Rapid identification of superbugs and new drugs to combat them

April 26, 2012

(Phys.org) -- Synthetic biology is playing a key role in creating new tools for rapid detection of potentially fatal bacterial infections such as E. coli and allowing scientists to create novel molecules that may provide new antibiotics to tackle the problems of multiply-resistant strains.

Prof Chris Thomas and Dr Tim Dafforn from the University of Birmingham are part of a growing number of scientists worldwide searching for effective ways to deal with increasingly problematic superbugs.  A critical stage in dealing with infection is identifying what the bacterium is that is causing the problem.

Tim Dafforn is an expert on biophysical spectroscopy and, more specifically, a spectroscopic technique that detects molecules when they line up in solution if you stir it – just like when you stir a bowl of spaghetti.

“We realised that we could detect long, thin virus particles easily with this method, but that when they attach to a bacterium, that signal disappears,” explains Tim, Director of Knowledge Transfer in the College of Life and Environmental Sciences.

The group went on to engineer the viruses to attach to specific sorts of bacteria and then showed that their machine could detect those bacteria more rapidly than any other procedure on the market.

“This provides the basis for creating almost instantaneous diagnosis of what is causing an infection and what will be the best way to treat it,” continues Tim. “However, a lot of work is still needed to turn it into a routine procedure that will be found in every doctor’s surgery.”
Once diagnosis is clear, there will still be the need to combat resistant bacteria. Chris Thomas’s work aims to create new hybrid antibiotics from mutant molecules that are significantly more potent than the drugs currently available.

“We have made progress on MRSA – having discovered how marine bacteria join together two antibiotics they make independently to produce a potent chemical that can kill drug-resistant strains of MRSA,” explains Chris, Professor of Molecular Genetics.
“One high priority now is to use this principle to generate families of new hybrids that can be tested against MRSA but also things like E.coli and Klebsiella pneumoniae, because that’s where there is currently the greatest need.”

“We mustn’t be complacent about MRSA, as it might become a really worrying problem again, but we need always to be developing – the time to be developing them isn’t when there’s a crisis.”

Using synthetic biology, Chris is working alongside chemists from Bristol University and pharmaceutical scientists in Japan to understand the assembly lines that build up micro-organisms such as fungi and bacteria that are used to make antibiotics.

“If we can understand the assembly line, which is quite complex, then we can manipulate it,” says Chris. “If we know what the rules are, we can control it and change it to ensure it’s doing what we want it to do rather than what the bugs want it to do.”

One way to exploit this understanding is “mutasynthesis”, which means taking a mutant bug that is defective in making part of the antibiotic – making it less effective in treating infections – and giving it altered versions of that part.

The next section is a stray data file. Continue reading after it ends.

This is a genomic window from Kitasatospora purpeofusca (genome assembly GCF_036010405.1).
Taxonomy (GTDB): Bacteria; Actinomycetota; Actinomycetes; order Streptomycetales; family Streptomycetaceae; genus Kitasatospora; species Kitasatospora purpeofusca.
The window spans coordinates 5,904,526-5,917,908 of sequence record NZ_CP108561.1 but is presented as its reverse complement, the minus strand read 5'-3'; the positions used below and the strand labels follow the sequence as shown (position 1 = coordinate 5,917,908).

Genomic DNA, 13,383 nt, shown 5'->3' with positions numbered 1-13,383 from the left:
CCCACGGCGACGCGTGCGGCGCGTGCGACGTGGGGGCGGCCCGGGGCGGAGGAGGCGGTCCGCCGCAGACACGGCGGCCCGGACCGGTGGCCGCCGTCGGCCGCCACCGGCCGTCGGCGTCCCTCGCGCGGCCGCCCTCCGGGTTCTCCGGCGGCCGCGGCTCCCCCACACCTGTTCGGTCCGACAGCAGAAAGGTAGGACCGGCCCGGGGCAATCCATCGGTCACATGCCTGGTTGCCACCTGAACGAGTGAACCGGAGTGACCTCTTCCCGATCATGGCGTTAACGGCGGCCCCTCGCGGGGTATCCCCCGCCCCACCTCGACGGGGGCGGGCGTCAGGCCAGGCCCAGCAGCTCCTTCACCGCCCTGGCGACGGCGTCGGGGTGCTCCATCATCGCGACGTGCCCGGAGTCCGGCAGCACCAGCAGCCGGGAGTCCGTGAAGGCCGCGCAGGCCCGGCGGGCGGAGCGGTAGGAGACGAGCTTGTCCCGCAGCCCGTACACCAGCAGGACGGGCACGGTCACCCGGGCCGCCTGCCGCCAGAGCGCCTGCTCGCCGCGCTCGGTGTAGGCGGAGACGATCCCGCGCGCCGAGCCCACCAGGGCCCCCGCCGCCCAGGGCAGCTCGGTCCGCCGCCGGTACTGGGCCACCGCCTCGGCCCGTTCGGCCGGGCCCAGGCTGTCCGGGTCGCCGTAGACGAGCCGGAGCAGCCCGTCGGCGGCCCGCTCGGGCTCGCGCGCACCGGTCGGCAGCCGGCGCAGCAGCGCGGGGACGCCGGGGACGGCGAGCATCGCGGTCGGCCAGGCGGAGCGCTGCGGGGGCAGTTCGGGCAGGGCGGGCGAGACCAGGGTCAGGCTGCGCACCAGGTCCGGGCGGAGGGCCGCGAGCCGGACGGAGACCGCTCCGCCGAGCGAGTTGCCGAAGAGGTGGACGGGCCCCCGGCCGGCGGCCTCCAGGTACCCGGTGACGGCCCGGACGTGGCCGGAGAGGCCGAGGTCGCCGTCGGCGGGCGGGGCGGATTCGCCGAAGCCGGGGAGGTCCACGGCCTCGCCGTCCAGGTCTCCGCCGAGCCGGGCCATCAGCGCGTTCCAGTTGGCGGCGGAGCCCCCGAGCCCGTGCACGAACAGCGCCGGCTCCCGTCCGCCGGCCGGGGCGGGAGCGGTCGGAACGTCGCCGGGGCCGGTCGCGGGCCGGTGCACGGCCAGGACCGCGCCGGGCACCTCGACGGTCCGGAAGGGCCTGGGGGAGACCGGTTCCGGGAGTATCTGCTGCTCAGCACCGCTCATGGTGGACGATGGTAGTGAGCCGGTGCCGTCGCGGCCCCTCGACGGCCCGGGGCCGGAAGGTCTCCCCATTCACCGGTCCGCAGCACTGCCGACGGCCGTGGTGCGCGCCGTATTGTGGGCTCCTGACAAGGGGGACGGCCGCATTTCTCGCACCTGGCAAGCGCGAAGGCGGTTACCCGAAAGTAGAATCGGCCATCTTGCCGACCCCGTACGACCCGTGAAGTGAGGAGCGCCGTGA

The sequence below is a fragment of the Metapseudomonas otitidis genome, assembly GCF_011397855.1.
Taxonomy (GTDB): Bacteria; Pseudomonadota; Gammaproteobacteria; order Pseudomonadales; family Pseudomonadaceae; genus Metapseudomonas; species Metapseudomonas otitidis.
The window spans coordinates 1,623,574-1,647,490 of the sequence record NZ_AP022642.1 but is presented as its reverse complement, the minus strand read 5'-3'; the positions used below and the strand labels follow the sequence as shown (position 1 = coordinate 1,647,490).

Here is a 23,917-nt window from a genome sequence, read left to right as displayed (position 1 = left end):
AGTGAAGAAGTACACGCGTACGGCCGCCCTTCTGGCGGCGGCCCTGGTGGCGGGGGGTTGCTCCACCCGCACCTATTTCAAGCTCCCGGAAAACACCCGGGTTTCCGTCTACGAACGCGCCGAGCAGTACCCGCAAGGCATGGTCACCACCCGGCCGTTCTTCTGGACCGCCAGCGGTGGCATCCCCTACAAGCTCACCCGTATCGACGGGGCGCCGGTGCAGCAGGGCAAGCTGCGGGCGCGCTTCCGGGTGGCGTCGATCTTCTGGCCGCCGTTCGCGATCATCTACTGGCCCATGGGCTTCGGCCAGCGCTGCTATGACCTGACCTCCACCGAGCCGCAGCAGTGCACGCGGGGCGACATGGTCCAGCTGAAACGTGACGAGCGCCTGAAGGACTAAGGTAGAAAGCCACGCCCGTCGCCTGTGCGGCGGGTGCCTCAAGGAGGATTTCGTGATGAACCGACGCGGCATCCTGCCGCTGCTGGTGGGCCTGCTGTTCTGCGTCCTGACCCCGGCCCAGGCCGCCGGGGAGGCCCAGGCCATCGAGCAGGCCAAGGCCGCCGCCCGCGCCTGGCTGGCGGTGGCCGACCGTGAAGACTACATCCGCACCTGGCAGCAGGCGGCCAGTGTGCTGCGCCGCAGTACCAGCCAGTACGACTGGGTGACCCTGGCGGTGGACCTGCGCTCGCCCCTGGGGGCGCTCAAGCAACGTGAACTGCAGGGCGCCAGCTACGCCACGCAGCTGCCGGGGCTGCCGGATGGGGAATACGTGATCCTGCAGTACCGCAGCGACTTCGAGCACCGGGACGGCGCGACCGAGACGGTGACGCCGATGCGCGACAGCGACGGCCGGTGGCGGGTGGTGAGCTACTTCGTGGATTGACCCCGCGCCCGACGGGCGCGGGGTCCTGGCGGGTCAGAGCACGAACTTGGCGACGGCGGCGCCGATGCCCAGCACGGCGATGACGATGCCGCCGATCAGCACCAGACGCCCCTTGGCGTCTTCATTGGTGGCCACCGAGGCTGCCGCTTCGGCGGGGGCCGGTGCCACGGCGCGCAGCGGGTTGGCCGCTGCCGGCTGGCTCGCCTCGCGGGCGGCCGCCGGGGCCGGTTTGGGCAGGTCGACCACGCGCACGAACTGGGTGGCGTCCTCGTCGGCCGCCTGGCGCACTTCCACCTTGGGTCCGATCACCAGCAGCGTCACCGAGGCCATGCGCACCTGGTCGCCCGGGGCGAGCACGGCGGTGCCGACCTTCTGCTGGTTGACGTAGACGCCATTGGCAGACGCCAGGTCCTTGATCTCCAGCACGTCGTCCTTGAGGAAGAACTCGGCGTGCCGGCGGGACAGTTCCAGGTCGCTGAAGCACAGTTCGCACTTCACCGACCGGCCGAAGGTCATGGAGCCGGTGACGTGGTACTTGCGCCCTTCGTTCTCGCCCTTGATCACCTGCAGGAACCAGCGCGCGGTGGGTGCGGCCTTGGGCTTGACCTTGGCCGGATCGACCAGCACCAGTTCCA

In conjunction with this, the scientists have discovered how two antibiotics – individually ineffective against certain of MRSA – can be joined together to produce a potent chemical that can combat some strains of the superbug.

The research started with studies on the pathway that leads to the antibiotic mupirocin, to which MRSA is becoming resistant. But by extending the research to a marine bacterium that makes the antibiotic thiomarinol, they discovered they could also make mupirocin more potent by joining it to another antibiotic, holomycin.

Now the teams in Birmingham and Bristol have found that mupirocin can be manipulated by using mutant strains that were unable to make either the mupirocin part or the holomycin part, but when fed alternative, lookalike compounds made a successful hybrid.

“We’re working on how to exploit that idea to generate families of new hybrids that will be screened for novel antibiotic activity,” explains Chris. “It’s synthetic because we’re creating the blueprint: we’re reprogramming the genes so that they make a new factory. We’re creating new pathways and assembly lines to make new molecules.”

Explore further: Antibiotic holiday needs to be a long one to combat resistance

More information: • Detection of Pathogenic Bacteria Using a Homogeneous Immunoassay Based on Shear Alignment of Virus Particles and Linear Dichroism (2012) Raul Pacheco-Gomez, Julia Kraemer, Susan Stokoe, Hannah J. England, Charles W. Penn, Emma Stanley, Alison Rodger, John Ward, Matthew R. Hicks and Timothy R. Dafforn. Analytical Chemistry 84, 91–97.

• Murphy, A.C., Fukuda, D., Song, Z., Hothersall, J., Cox, R.J., Willis, C.L., Thomas. C.M. and Simpson, T.J. (2011) Novel Thiomarinol antibiotics active against MRSA are generated by mutagenesis and mutasynthesis of Pseudoalteromonas SANK73390. Angewandte Chemie International Edition 50, 3271–3274.

• Fukuda, D., Haines, A.S., Song, Z., Murphy, A., Hothersall, J., Stephens, E.R., Cox, R., Crosby, J., Willis, C., Simpson, T.J., Thomas, C.M. (2011) A natural plasmid uniquely encodes two antibiotic pathways creating a potent hybrid. PLoS ONE 6, e0018031.

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